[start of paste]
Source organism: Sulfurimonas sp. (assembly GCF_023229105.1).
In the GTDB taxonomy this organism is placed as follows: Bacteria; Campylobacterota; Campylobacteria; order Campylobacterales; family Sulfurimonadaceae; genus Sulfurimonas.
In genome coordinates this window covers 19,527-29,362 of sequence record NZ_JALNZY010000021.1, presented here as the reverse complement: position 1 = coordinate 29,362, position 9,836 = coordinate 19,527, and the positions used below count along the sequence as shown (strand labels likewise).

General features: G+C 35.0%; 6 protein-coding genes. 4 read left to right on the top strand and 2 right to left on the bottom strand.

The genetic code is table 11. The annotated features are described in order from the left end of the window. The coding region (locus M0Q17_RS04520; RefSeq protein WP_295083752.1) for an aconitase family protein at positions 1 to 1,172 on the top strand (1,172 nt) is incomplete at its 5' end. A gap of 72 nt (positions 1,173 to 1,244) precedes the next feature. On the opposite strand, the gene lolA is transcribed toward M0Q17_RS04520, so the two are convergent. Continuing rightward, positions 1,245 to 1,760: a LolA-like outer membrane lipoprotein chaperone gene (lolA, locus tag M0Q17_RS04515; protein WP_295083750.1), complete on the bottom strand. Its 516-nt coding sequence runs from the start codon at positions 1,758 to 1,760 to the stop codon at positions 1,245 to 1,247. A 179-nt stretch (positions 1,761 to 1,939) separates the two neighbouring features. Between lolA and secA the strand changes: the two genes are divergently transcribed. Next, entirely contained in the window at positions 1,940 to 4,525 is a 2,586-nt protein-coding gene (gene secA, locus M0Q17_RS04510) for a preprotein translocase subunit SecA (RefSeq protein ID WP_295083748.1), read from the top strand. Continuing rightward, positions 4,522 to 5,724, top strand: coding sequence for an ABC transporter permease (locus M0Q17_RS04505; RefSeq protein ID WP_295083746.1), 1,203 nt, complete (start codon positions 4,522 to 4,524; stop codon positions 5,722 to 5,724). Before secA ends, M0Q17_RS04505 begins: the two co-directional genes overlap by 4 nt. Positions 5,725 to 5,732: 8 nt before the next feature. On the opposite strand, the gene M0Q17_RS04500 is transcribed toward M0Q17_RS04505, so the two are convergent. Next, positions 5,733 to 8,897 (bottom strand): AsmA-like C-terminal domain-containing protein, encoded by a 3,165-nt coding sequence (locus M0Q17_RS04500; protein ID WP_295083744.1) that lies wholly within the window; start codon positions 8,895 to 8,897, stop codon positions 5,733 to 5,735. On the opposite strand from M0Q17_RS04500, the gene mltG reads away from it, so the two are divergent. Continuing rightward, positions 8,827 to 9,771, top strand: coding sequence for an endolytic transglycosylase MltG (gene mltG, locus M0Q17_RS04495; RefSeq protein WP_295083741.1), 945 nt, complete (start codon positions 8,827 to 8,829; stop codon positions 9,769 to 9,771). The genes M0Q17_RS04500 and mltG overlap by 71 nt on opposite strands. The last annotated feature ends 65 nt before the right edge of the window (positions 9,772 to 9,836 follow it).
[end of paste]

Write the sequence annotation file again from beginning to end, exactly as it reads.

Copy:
Source organism: Sulfurimonas sp. (assembly GCF_023229105.1).
In the GTDB taxonomy this organism is placed as follows: Bacteria; Campylobacterota; Campylobacteria; order Campylobacterales; family Sulfurimonadaceae; genus Sulfurimonas.
In genome coordinates this window covers 19,527-29,362 of sequence record NZ_JALNZY010000021.1, presented here as the reverse complement: position 1 = coordinate 29,362, position 9,836 = coordinate 19,527, and the positions used below count along the sequence as shown (strand labels likewise).

General features: G+C 35.0%; 6 protein-coding genes. 4 read left to right on the top strand and 2 right to left on the bottom strand.

The genetic code is table 11. The annotated features are described in order from the left end of the window. The coding region (locus M0Q17_RS04520; RefSeq protein WP_295083752.1) for an aconitase family protein at positions 1 to 1,172 on the top strand (1,172 nt) is incomplete at its 5' end. A gap of 72 nt (positions 1,173 to 1,244) precedes the next feature. On the opposite strand, the gene lolA is transcribed toward M0Q17_RS04520, so the two are convergent. Continuing rightward, positions 1,245 to 1,760: a LolA-like outer membrane lipoprotein chaperone gene (lolA, locus tag M0Q17_RS04515; protein WP_295083750.1), complete on the bottom strand. Its 516-nt coding sequence runs from the start codon at positions 1,758 to 1,760 to the stop codon at positions 1,245 to 1,247. A 179-nt stretch (positions 1,761 to 1,939) separates the two neighbouring features. Between lolA and secA the strand changes: the two genes are divergently transcribed. Next, entirely contained in the window at positions 1,940 to 4,525 is a 2,586-nt protein-coding gene (gene secA, locus M0Q17_RS04510) for a preprotein translocase subunit SecA (RefSeq protein ID WP_295083748.1), read from the top strand. Continuing rightward, positions 4,522 to 5,724, top strand: coding sequence for an ABC transporter permease (locus M0Q17_RS04505; RefSeq protein ID WP_295083746.1), 1,203 nt, complete (start codon positions 4,522 to 4,524; stop codon positions 5,722 to 5,724). Before secA ends, M0Q17_RS04505 begins: the two co-directional genes overlap by 4 nt. Positions 5,725 to 5,732: 8 nt before the next feature. On the opposite strand, the gene M0Q17_RS04500 is transcribed toward M0Q17_RS04505, so the two are convergent. Next, positions 5,733 to 8,897 (bottom strand): AsmA-like C-terminal domain-containing protein, encoded by a 3,165-nt coding sequence (locus M0Q17_RS04500; protein ID WP_295083744.1) that lies wholly within the window; start codon positions 8,895 to 8,897, stop codon positions 5,733 to 5,735. On the opposite strand from M0Q17_RS04500, the gene mltG reads away from it, so the two are divergent. Continuing rightward, positions 8,827 to 9,771, top strand: coding sequence for an endolytic transglycosylase MltG (gene mltG, locus M0Q17_RS04495; RefSeq protein WP_295083741.1), 945 nt, complete (start codon positions 8,827 to 8,829; stop codon positions 9,769 to 9,771). The genes M0Q17_RS04500 and mltG overlap by 71 nt on opposite strands. The last annotated feature ends 65 nt before the right edge of the window (positions 9,772 to 9,836 follow it).